YOU'VE LED AN INTERESTING LIFE when one of your least-interesting personal anecdotes involves Barbara Walters repeatedly calling you a hooker on The View. So it is for Jillian Lauren, whose incredibly engaging memoir Some Girls: My Life in a Harem compiles her most daring exploits as a suburban New Jersey teen who takes up stripping and eventually finds herself a concubine in a Brunei harem, where she spends nearly two years and walks away with duffel bags full of cash.
Lauren is a gifted writer—full of ease, humor, and grace. She's candid about her transition from a "nice girl," a musical theater geek with body issues, to a pretty exotic dancer at a New York City strip club whose personal mantra is "What would Patti Smith do?" Lauren eventually becomes a high-class escort, and at this point a friend invites her to an "audition," wherein girls are selected to be eye candy at lavish parties in Southeast Asia.
Lauren laughs when I ask if she had any idea what she was getting into. "I had never even heard of Brunei," she says. "I'd never even heard of that country when they gave me the job. But, of course, I [now know] that when somebody says, 'Would you like to audition to entertain some businessmen in Singapore?,' you should say no. But I certainly knew that something sketchy was going on."
At the age of 18, Lauren landed in Brunei, a tiny country on the island of Borneo, where she was shuttled to a prince's compound filled with carpets threaded with real gold, original Degas statues, expensive cars, and a room where "beautiful women lounged on every inch of the upholstery... a tableau of Asian girls decorated each area, themselves looking like tigers draped over the rocks in their cage at the zoo." Prince Jefri, the brother of one of the richest men in the world, the Sultan of Brunei, owned the pleasure palace, where he hosted parties that lasted until the wee hours of the morning filled with karaoke, dancing, and champagne. During the party, one girl was chosen by the prince to sit by his side, and later have sex with him somewhere in the palace. This party happened every single night.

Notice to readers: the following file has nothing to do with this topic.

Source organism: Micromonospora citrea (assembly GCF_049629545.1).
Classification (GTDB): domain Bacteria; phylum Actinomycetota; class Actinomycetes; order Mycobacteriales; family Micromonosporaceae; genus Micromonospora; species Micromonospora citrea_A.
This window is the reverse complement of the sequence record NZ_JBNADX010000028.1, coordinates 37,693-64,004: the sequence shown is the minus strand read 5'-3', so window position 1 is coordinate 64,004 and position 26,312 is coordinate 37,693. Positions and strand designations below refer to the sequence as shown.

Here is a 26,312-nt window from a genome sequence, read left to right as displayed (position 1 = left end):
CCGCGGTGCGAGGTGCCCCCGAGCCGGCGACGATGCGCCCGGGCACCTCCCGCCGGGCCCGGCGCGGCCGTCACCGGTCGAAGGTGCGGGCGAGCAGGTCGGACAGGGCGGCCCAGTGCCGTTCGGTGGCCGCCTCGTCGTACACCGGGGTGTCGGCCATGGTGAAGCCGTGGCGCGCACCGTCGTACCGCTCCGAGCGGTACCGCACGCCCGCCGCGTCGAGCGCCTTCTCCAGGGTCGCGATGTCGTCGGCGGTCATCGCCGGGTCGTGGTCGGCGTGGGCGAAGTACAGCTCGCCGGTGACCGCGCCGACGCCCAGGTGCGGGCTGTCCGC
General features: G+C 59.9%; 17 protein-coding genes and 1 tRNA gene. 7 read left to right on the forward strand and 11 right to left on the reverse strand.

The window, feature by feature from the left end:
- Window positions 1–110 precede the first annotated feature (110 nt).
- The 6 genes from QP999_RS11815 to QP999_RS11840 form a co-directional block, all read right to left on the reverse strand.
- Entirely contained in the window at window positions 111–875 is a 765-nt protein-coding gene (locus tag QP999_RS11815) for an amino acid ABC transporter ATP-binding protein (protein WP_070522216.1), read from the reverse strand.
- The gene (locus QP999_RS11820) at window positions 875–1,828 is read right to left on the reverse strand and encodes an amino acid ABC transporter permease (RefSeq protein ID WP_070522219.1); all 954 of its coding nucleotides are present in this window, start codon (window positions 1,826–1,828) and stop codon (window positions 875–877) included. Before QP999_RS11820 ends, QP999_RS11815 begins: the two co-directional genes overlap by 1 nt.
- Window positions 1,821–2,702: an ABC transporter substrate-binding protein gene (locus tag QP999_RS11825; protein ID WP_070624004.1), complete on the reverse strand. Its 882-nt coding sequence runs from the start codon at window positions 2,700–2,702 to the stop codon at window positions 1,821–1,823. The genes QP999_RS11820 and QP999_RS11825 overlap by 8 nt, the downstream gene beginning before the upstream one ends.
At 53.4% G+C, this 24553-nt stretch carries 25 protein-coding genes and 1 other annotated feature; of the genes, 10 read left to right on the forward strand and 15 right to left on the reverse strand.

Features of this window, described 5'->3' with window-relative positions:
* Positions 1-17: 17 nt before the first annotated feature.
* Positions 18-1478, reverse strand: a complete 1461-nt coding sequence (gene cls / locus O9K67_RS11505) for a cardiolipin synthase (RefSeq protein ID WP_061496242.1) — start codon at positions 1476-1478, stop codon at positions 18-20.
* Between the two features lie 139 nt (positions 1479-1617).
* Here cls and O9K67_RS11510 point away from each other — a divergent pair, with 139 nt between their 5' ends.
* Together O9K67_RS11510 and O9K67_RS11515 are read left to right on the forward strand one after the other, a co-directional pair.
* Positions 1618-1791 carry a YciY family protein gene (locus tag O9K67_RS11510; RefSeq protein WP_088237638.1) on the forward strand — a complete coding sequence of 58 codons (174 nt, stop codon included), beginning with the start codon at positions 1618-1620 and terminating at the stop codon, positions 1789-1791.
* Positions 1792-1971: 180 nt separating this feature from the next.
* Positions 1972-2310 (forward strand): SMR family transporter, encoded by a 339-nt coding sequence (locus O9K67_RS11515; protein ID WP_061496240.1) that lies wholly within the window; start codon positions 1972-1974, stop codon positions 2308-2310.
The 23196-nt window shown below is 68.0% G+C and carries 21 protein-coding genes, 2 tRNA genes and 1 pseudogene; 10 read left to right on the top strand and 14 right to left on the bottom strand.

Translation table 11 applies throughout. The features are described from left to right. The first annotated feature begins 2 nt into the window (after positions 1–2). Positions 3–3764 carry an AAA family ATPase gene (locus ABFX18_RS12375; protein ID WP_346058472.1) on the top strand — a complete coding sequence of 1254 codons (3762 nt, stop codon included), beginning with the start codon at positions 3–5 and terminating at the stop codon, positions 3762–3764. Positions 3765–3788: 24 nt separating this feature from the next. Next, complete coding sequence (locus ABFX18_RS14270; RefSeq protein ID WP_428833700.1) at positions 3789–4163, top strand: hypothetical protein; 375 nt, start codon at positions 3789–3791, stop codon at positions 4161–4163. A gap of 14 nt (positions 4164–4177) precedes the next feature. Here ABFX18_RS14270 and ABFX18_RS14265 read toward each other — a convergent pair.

Lauren stayed at the harem for over a year, caught in the Machiavellian prince's wheedling. "The prince, I was realizing, liked to put his people in bizarre situations just to see what they'd do. We were his little lab rats." It was a lonely place, full of backstabbing and waste, but Lauren returned to New York, only to return to the harem a year later. "I had severed the connection between my soul and my body so profoundly that I could barely feel my own skin anymore." Finally, she left the harem for good.
"Any set of circumstances can become the normal shape of your days if you let it," Lauren says in Some Girls. Today, that norm means being a thirtysomething author married to Weezer's Scott Shriner, having a New York Times bestseller, an adopted baby from Ethiopia, discussing Don and Betty Draper with Mad Men creator Matthew Weiner... in other words, being one of the most together, sincere, and intelligent people you'll ever read about. I'm a little breathless, but Some Girls truly makes you want to befriend Jillian Lauren—to learn from her daring and adventurous choices, and from the strong and funny storyteller she's become.